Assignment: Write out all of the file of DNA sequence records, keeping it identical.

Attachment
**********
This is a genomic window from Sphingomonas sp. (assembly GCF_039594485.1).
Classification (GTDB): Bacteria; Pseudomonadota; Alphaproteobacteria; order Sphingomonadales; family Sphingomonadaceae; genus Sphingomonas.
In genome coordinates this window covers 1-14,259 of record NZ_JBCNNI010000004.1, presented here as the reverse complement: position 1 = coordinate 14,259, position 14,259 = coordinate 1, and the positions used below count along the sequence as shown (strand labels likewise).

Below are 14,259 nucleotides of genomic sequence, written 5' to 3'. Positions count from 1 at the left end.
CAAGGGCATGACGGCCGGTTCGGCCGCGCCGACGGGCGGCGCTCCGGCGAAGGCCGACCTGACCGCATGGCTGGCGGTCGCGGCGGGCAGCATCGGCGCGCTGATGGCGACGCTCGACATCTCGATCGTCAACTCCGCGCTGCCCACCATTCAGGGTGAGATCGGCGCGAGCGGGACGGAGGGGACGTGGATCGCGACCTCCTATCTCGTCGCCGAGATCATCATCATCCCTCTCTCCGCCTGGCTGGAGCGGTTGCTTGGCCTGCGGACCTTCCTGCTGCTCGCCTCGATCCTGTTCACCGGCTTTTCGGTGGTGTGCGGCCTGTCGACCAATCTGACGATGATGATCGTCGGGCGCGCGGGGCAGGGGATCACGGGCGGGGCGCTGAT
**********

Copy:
This is a genomic window from Sphingomonas sp. (assembly GCF_039594485.1).
Classification (GTDB): Bacteria; Pseudomonadota; Alphaproteobacteria; order Sphingomonadales; family Sphingomonadaceae; genus Sphingomonas.
In genome coordinates this window covers 1-14,259 of record NZ_JBCNNI010000004.1, presented here as the reverse complement: position 1 = coordinate 14,259, position 14,259 = coordinate 1, and the positions used below count along the sequence as shown (strand labels likewise).

Below are 14,259 nucleotides of genomic sequence, written 5' to 3'. Positions count from 1 at the left end.
CAAGGGCATGACGGCCGGTTCGGCCGCGCCGACGGGCGGCGCTCCGGCGAAGGCCGACCTGACCGCATGGCTGGCGGTCGCGGCGGGCAGCATCGGCGCGCTGATGGCGACGCTCGACATCTCGATCGTCAACTCCGCGCTGCCCACCATTCAGGGTGAGATCGGCGCGAGCGGGACGGAGGGGACGTGGATCGCGACCTCCTATCTCGTCGCCGAGATCATCATCATCCCTCTCTCCGCCTGGCTGGAGCGGTTGCTTGGCCTGCGGACCTTCCTGCTGCTCGCCTCGATCCTGTTCACCGGCTTTTCGGTGGTGTGCGGCCTGTCGACCAATCTGACGATGATGATCGTCGGGCGCGCGGGGCAGGGGATCACGGGCGGGGCGCTGAT